Williams is being selected between the late-third and early-fifth rounds in most fantasy drafts. He should be considered a decent selection in the fourth round and a solid selection in the fifth. Williams will provide fantasy owners with some outstanding weeks and some lackluster ones. Expect him to improve over last year's statistics and remember that Williams is in the last year of his contract and will have extra motivation to perform. Don't let last year's regression deter you from selecting Williams in your draft, just don't reach for him. He is a serviceable No. 1 and a strong No. 2 receiver for you fantasy roster.

Calvin Johnson

Johnson has more upside as a fantasy football player than any other Lion. The No. 2 overall pick from the 2007 draft put up respectable, but somewhat disappointing numbers in his rookie campaign.

Johnson's stat line of 48 receptions, 756 yards and five total touchdowns is not a fair representative of his enormous talent and potential. That potential was curbed by many factors last year. The two main ones being the back injury he suffered in the season's third game and the complicated offense the Lions ran. Neither is a concern in 2008. Johnson, a very intelligent receiver, should have no problem grasping the more simple offense the Lions plan to use and could excel because of it. He displayed glimpses of his vast ability and understanding of the offense in the preseason.

Johnson is being selected in between the early fourth round and late fifth round in most drafts. That may be a little high to select someone based on potential alone. Johnson is an extremely risky option as a No. 1 receiver and a moderate risk as a No. 2. Johnson should best be considered a No. 3 receiver with tremendous upside.

Shaun McDonald

McDonald's performance in 2007 was a great example of how a late pick or waiver-wire acquisition can be an effective addition to a fantasy roster. McDonald wasn't drafted in many leagues. Despite the lack of expectations he produced 79 receptions for 943 yards and six touchdowns. Don't expect similar numbers in 2008.

McDonald was a trusted target of then-offensive coordinator and play caller Mike Martz. With Martz gone and his replacement, Jim Colletto, expected to use Williams and Johnson heavily; do not look for McDonald to replicate last season.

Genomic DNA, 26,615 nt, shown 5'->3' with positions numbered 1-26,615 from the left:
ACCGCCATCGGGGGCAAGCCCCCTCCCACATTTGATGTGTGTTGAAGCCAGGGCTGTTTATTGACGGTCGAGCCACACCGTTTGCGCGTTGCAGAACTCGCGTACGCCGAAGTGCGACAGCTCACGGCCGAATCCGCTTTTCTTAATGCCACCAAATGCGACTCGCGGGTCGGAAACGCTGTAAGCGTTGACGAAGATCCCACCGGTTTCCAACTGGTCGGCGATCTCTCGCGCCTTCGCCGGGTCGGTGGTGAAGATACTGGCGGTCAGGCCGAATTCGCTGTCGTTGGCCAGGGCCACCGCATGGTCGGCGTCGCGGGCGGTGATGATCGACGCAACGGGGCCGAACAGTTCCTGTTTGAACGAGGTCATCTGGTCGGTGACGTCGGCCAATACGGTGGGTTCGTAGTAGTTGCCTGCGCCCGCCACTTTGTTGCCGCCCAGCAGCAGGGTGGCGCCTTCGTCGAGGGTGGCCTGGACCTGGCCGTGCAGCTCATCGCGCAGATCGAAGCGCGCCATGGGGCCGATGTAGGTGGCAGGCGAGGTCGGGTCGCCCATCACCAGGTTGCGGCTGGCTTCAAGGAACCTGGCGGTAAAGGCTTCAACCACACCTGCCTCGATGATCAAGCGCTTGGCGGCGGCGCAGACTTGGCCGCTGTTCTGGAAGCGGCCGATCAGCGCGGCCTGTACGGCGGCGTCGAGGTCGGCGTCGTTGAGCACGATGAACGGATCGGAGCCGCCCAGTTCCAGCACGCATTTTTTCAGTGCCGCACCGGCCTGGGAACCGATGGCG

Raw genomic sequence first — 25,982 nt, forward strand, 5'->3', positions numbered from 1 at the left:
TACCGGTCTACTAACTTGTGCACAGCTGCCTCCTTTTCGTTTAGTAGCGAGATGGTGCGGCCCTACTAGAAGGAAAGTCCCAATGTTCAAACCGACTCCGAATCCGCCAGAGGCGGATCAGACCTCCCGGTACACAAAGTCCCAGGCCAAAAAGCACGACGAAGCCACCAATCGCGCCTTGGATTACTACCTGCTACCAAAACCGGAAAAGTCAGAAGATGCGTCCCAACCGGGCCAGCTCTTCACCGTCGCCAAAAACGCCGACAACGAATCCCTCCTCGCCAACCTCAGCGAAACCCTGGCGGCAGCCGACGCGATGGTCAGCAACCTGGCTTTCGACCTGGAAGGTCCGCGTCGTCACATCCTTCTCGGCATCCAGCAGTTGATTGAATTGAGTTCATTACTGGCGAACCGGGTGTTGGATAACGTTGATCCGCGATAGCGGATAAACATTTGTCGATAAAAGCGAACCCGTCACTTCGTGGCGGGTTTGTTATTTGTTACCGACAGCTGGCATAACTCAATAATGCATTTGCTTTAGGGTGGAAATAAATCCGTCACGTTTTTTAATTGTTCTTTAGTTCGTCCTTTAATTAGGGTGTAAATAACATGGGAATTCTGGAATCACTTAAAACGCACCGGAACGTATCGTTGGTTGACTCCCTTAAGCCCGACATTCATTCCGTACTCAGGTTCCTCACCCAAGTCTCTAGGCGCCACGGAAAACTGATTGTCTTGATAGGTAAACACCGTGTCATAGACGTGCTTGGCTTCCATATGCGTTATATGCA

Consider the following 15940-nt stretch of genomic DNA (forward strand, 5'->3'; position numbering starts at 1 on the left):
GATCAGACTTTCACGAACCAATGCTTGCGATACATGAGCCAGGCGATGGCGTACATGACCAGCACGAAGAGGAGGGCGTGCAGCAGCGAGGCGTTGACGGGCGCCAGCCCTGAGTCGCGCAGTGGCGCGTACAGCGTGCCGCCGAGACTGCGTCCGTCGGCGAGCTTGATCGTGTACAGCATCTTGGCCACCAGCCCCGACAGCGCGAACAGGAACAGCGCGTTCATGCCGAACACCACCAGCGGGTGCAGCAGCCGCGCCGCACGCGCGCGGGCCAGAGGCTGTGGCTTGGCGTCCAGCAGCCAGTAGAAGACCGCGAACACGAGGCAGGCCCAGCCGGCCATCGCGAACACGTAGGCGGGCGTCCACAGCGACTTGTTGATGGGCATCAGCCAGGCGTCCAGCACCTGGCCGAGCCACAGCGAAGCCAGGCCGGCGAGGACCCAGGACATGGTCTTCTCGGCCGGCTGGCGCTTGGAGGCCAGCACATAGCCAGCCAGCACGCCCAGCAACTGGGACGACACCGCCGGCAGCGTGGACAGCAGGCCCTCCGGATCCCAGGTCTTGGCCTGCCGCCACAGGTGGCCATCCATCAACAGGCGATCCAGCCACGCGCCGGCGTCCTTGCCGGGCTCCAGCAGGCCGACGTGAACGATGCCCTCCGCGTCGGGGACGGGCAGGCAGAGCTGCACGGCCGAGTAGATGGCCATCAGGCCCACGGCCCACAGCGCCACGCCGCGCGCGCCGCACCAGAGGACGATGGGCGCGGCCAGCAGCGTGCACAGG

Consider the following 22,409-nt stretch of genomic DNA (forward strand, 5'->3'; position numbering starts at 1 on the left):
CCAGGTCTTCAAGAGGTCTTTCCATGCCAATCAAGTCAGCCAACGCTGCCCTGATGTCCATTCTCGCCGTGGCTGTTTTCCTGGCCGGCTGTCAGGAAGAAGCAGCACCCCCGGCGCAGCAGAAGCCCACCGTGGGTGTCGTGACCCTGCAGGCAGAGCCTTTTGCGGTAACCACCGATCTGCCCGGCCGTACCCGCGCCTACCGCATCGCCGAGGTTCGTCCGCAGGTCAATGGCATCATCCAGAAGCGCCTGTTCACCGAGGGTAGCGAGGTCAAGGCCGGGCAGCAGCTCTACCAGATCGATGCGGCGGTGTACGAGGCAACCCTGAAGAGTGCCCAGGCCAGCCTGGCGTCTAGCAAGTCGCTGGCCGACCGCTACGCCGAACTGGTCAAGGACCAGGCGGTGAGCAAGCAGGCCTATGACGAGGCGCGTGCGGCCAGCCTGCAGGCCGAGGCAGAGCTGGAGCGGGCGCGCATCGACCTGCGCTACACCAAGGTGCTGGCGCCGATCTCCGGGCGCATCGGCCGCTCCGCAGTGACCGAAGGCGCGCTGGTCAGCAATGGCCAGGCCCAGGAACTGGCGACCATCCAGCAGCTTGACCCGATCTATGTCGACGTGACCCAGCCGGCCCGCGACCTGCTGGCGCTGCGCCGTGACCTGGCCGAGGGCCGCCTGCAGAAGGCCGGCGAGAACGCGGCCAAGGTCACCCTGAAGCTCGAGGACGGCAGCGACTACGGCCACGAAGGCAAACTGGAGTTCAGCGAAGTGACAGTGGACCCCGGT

Also it should be noted that in the first four years of McDonald's career (last season was his fifth) he averaged just 26.3 receptions for 303.8 yards and one touchdown.

McDonald is being chosen later in drafts – around the 13th round – as a depth player. He represents a moderate reward but high risk for those considering him. He could surprise and have another solid season based on the chemistry he has build with quarterback Jon Kitna but if the offensive coaching staff chooses to primarily run two-receiver sets, McDonald may find it difficult to get on the field. He should be considered no more than a bench player and potential situational player.

Mike Furrey

Furrey faces a similar situation as McDonald.

After coming out of nowhere in 2006 (96 receptions for 1086 yards and six touchdowns) Furrey saw McDonald eat into his playing time as he regressed statistically as the team's fourth receiver. Furrey still posted a respectable 61 catches and 664 yards, although his lack of touchdowns (one) was a disappointment. With Martz gone, expect Furrey to take another step backwards. He will remain a reliable target with solid hands but offers more to his team than a fantasy owner.

Furrey is being selected in the draft's last few rounds and may not be a selection in many drafts at all. Fantasy owners should steer clear of the 31 year old, as he may find it difficult to get on the field.

The Rest

The remaining receivers, fighting for roster spots, offer little to nothing in terms of fantasy value.

Mike Mady is a KFFL contributor and a regular correspondent for He is an avid fantasy football player, and will provide his "FantasyLions" updates on a regular basis.